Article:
Classification of molecules
according to symmetry
If analysis of a molecule yielded a list of all present symmetry elements, such a list is the basis to form classes of molecules with common symmetry. Such a class is called a symmetry point group. Any molecule is unambiguously a member of one single point group. Though the point groups relevant in chemistry are numerous, we are able to work straightforward within this field as these groups are characterized by sets of increasingly complicated symmetry operations.
Two notations are in use, the Schönflies system (according to Arthur Moritz Schönflies, 17.4.1853  27.5.1928). and the HermannMauguin system. The former is more common in the discussion of individual molecules, the latter is used almost exclusively in the discussion of crystal symmetry. Note that both are expressions of one single system and they only differ with respect to semantics.
List of point groups

The groups C_{1}, C_{i} and C_{s}. If a molecule (or any object) possesses no symmetry element other than the identity, it belongs to C_{i}. Only a rotation about 360° produces an identical image of the molecule. As this operation establishes the initial orientation, any body, asymmetric as it may be, meets this criterion. If a molecules possesses the identity and the inversion as the only elements, it belongs to the group C_{i}. If it possesses a plane of symmetry as the only element apart from the identity, it is classified as belonging to the group C_{s}.

The groups C_{n}. If a molecule possesses the identity element and an nfold axis of symmetry, it belongs to the group C_{n}. (Note that C_{n} is now playing a triple role: it is a label for one of the symmetry elements present and denotes the corresponding operation as well as the name of the group.)

The groups C_{nv}. Objects in these groups possess a C_{n} axis and n vertical reflection planes σ_{v}.

The groups C_{nh}. Objects possessing a C_{n}axis and a perpendicular horizontal mirror plane belong to the group C_{nh}. Note that this is an example for a group where automatically other symmetry operations can be applied. In this case the inversion i is found too as C_{2} and σ_{h} are present.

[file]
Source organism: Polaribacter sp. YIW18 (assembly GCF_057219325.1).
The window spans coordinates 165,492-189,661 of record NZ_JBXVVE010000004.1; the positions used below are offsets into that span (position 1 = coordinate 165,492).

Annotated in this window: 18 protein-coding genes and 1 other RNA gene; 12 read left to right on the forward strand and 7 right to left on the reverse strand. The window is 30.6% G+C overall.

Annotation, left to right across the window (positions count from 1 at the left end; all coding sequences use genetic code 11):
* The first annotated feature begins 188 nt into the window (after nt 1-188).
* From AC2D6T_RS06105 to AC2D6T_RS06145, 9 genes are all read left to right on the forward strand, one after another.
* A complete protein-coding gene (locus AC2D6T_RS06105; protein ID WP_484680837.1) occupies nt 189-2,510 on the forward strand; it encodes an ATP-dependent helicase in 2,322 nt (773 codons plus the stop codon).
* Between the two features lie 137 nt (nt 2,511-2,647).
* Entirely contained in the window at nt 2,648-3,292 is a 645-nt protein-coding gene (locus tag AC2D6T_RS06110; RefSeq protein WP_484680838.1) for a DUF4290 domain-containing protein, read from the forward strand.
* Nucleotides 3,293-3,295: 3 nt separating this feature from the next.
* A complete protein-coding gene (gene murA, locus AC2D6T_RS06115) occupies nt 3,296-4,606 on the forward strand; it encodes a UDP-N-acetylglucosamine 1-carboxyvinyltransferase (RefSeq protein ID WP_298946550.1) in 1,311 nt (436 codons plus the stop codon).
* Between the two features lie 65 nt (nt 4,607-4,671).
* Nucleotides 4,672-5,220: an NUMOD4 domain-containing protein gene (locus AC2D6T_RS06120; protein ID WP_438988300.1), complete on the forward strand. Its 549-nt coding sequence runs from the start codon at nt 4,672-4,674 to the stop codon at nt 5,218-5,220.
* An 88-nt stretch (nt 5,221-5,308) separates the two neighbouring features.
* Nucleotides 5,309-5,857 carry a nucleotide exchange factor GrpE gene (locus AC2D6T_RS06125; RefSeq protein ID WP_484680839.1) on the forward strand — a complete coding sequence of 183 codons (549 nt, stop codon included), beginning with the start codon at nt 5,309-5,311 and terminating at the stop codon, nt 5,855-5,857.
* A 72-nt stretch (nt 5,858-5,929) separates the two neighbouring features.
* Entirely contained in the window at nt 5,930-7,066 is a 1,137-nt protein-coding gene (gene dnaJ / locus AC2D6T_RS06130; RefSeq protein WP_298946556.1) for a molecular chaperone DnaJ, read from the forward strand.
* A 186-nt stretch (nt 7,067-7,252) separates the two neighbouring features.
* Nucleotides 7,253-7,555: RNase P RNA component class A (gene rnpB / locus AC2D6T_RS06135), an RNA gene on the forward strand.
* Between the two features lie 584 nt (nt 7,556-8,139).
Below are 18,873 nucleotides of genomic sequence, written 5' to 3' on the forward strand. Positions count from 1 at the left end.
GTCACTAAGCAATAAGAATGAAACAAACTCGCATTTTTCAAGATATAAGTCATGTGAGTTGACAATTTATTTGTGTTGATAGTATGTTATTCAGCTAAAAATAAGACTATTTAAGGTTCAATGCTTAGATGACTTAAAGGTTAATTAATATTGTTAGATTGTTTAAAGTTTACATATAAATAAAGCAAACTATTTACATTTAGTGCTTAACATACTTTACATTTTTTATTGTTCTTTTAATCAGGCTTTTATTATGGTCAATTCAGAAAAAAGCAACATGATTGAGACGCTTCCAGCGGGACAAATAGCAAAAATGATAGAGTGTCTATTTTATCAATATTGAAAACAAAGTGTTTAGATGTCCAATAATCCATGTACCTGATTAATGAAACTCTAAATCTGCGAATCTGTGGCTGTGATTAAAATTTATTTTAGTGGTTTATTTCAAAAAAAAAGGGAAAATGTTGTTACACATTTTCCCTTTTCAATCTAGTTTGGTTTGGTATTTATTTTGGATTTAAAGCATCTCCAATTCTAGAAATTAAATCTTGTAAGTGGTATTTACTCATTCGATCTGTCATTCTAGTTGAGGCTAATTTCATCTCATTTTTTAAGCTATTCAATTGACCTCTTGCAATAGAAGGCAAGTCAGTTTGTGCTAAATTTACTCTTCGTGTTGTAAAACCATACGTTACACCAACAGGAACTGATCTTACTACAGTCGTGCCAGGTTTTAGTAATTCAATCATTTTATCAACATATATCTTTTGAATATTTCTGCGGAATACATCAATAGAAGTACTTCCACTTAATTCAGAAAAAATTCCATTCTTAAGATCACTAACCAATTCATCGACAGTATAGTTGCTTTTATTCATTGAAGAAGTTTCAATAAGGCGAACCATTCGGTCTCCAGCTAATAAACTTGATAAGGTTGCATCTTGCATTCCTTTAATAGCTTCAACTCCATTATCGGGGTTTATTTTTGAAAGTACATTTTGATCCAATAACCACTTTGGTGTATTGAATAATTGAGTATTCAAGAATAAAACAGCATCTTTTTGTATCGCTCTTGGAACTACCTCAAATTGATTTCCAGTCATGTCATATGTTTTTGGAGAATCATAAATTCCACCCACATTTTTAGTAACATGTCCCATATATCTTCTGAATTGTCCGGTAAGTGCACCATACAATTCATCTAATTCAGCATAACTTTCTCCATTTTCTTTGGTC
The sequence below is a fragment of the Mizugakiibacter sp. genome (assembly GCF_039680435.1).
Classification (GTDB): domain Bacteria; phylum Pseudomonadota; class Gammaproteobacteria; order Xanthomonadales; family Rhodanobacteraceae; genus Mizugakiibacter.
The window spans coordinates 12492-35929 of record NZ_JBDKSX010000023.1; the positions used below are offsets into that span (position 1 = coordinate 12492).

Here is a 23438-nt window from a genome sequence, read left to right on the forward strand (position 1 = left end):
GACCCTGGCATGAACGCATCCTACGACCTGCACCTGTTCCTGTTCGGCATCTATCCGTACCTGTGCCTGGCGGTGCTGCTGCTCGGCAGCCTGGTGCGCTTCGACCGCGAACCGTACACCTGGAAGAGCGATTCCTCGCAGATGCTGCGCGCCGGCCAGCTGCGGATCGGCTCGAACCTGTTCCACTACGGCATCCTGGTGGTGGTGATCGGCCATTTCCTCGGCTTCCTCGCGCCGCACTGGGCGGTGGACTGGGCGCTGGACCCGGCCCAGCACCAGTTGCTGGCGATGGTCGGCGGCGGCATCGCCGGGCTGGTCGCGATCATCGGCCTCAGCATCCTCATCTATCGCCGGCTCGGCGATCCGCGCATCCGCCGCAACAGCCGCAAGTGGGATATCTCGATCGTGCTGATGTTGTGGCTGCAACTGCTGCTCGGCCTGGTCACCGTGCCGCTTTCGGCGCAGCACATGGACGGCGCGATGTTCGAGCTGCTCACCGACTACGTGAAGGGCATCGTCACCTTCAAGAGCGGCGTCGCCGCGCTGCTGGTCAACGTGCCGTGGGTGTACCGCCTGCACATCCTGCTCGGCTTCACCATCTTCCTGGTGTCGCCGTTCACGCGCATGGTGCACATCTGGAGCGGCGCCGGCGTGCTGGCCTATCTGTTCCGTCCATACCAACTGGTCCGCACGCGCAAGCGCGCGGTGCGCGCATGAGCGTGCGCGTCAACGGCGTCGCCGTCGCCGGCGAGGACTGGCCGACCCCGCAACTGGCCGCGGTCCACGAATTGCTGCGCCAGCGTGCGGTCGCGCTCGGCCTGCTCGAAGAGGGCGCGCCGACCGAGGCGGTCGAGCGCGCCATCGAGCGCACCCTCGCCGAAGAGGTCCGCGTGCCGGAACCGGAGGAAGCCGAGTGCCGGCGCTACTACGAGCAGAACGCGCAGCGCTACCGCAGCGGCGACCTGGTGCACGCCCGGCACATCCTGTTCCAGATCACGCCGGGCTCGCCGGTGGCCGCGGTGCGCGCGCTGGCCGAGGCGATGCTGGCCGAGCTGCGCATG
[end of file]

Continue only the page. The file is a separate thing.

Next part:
The groups D_{n} with molecules possessing an nfold principal axis and n twofold axis perpendicular to C_{n}.

The groups D_{nh}. Molecules belong to this group if they belong to D_{n} and possess a horizontal mirror plane. All homonuclear diatomics belong to group D_{∞n} and all heteronuclear molecules to C_{∞v}.

The groups D_{nd}. The classification of D_{n} is also based on D_{n} but requires the additional presence of vertical mirror planes bisecting the angles between all the neighbouring axis C_{2}.

The groups S_{n}. Molecules with an rotatory reflection axis S_{n} belong to this group. There are only a few molecules with n < 4. Group S_{2} is identical with C_{i}.

The cubic groups T and O. A number of very important molecules possess more than one principal axis of symmetry. For example, CH_{4} possesses four C_{3} axes, one along each bond. The groups to which these belong are called the tetrahedral groups T, T_{d} and T_{h} and the octahedral groups O_{h} and O. The regular tetrahedron is a representative of T_{d}; the regular octahedron of O_{h}. If the molecule possesses the rotational symmetry of the tetrahedron or the octahedron but none of its planes of reflection, it belongs to the simpler groups T and O, respectively. The group T_{h} is slightly peculiar because it is based on T but also includes a centre of inversion.

The full rotation group R_{3} is the group of operations shown by a spherical object. An atom belongs to R_{3}, but no molecule does. Exploring the consequences of R_{3} symmetry is a very important way of applying the grouptheoretical arguments to atoms.
A flow chart flow chart provides valuable help in the classification of molecules.
Examples:

Water
The water molecule possesses one twofold rotational axis C_{2}
and two mirror planes σ_{v} and σ'_{v} parallel to this axis. Therefore, it belongs to symmetry point group C_{2v}. 

transButadiene
This molecule possesses a centre of inversion i, one twofold rotational axis C_{2} and a mirror plane σ_{h} which is horizontal, i.e. perpendicular to the axis. Transbutadiene falls in symmetry point group C_{2h}. 



Benzene
The features of this molecule are a centre of inversion i, rotational axes C_{2} and C_{2}' and C_{6}, a horizontal mirror plane σ_{h} perpendicular to C_{6} and mirror planes σ_{v} and σ_{d} parallel to C_{6}. This leads to a classification in point group D_{6h}. 
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